2) Rules

It’s one thing to have values and define what you stand for. But strong cultures also have rules and hold members of the tribe accountable to those rules. The El Norte culture occupying much of the Southwest in the 1600s and beyond followed a Spanish tradition of crucifying one of their own each year for Lent. As horrific as it sounds, it was a part of the Spanish culture they were trying to maintain in the Americas and they followed it religiously.

3) Potential

Culture requires vision. Today’s American Indian tribes are united in their culture and preserving tradition. But that’s not enough to keep them sustained. For cultures to survive there has to be potential, a continued vision for growth and prosperity -- which is why casinos and other business ventures are so important and can make or break a tribe.

4) Respect

Leaders have to live and model the culture. When John Smith first arrived in Jamestown, he had the colonists work in the field for six hours each day. They hated this and it led to the demise of the culture. They didn’t respect their leader and turned on him and each other when things got bad.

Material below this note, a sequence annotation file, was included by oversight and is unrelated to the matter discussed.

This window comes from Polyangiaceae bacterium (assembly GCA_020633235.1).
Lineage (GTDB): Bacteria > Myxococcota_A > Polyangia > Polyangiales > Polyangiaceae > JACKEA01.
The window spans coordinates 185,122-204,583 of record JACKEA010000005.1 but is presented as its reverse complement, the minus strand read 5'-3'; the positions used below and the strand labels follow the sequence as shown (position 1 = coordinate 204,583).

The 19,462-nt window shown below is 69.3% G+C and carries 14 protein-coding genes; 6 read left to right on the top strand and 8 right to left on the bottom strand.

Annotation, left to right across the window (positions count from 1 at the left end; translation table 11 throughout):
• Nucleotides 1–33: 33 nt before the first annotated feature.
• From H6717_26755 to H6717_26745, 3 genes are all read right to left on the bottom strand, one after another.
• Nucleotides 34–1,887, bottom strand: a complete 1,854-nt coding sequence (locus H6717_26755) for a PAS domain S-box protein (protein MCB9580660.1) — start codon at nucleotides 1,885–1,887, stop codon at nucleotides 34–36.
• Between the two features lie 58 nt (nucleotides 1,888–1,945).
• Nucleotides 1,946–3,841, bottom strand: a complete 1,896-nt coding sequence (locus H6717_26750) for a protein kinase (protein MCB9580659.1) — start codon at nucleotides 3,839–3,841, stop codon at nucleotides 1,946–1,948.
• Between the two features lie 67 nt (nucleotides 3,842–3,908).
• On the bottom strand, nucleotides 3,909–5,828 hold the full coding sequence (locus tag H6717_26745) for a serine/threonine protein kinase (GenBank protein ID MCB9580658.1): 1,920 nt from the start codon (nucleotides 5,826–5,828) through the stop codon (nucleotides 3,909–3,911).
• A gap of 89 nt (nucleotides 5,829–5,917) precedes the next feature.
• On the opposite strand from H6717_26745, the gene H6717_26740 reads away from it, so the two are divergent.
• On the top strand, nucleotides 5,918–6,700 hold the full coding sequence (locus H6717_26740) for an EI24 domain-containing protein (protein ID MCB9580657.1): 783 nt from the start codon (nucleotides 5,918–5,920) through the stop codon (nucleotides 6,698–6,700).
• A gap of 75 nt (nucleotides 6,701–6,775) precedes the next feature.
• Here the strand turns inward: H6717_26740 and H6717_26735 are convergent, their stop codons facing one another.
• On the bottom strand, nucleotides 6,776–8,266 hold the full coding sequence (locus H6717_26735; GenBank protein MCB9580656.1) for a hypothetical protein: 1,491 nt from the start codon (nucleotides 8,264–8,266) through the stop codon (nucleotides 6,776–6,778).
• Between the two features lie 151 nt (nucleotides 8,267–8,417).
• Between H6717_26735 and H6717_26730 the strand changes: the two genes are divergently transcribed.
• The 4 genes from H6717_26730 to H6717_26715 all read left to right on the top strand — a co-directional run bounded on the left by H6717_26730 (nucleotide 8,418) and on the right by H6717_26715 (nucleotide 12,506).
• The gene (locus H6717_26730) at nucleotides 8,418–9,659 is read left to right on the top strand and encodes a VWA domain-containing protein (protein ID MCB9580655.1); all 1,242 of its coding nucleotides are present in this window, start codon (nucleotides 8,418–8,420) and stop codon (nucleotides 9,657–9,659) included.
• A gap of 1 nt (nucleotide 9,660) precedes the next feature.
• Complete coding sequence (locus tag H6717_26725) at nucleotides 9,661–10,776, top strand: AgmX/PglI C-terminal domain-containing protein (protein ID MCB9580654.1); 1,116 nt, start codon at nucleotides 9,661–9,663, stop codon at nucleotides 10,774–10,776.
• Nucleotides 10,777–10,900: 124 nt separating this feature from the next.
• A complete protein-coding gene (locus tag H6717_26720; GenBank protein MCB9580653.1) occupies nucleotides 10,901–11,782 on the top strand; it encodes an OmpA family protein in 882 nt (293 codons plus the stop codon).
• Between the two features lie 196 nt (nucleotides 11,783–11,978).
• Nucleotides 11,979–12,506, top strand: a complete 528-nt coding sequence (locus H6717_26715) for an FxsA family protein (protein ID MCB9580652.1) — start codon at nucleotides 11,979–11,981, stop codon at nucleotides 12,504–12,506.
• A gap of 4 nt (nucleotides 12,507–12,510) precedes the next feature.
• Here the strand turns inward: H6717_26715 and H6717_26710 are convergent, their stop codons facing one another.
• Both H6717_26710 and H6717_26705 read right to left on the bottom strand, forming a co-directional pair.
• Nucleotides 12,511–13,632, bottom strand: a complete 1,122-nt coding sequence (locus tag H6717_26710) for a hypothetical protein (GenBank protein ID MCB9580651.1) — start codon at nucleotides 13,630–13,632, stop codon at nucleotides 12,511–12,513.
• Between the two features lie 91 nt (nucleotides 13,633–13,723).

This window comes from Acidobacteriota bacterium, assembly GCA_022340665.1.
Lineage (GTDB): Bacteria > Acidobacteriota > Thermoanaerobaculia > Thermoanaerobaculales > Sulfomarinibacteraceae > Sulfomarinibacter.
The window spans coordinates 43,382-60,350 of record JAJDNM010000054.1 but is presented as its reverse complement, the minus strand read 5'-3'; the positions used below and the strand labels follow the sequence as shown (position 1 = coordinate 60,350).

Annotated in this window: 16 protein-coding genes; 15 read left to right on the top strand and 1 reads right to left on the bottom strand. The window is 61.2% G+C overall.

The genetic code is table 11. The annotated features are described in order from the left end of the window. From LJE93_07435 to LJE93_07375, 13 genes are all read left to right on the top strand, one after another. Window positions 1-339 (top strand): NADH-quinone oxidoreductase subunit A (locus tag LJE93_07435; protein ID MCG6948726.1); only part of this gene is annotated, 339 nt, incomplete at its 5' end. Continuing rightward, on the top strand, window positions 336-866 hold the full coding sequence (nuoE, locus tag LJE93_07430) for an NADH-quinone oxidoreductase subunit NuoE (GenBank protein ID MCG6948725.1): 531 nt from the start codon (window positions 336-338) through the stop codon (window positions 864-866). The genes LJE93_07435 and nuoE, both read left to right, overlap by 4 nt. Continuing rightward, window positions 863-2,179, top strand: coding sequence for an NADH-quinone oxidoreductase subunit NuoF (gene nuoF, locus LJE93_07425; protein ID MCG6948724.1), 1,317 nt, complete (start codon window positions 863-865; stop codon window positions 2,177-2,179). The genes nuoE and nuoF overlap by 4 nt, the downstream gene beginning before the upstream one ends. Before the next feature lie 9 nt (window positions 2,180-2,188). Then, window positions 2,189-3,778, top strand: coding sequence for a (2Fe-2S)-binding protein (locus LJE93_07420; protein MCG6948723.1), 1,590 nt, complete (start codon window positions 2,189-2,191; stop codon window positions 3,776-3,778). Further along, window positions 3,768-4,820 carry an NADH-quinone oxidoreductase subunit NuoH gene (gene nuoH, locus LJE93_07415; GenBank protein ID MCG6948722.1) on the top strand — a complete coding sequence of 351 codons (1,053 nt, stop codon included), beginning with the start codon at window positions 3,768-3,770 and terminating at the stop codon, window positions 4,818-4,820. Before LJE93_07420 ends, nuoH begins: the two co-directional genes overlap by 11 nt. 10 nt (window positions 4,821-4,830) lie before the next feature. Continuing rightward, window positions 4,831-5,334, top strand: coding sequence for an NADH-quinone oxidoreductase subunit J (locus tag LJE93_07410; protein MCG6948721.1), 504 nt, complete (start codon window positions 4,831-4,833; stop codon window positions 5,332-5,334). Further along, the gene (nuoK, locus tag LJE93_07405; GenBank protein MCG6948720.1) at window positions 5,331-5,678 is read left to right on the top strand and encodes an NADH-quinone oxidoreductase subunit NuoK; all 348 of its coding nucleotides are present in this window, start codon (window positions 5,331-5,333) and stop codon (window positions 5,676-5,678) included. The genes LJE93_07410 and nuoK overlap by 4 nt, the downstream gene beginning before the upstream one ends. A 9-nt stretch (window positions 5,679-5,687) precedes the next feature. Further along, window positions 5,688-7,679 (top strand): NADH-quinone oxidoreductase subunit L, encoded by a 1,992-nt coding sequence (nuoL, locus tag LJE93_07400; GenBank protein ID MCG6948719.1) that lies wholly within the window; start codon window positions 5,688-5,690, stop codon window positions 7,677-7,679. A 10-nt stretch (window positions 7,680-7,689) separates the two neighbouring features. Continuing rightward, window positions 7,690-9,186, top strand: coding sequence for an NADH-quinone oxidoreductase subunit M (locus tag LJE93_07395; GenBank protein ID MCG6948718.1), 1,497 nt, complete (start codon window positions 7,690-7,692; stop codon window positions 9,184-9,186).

5) Belonging

Without a sense of pride in membership, culture means nothing.  Just consider the Fourth of July. The fireworks, the flags, the feeling of being a part of something and claiming membership to something not everyone can—that’s culture.

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exaqueo is a human resources consultancy that helps startups and high-growth companies build their cultures, employer brands and talent strategies. Contact us to learn more about how we can help you build a workforce that’s aligned with your company culture and develop an employer brand that will allow your business to grow in the right way.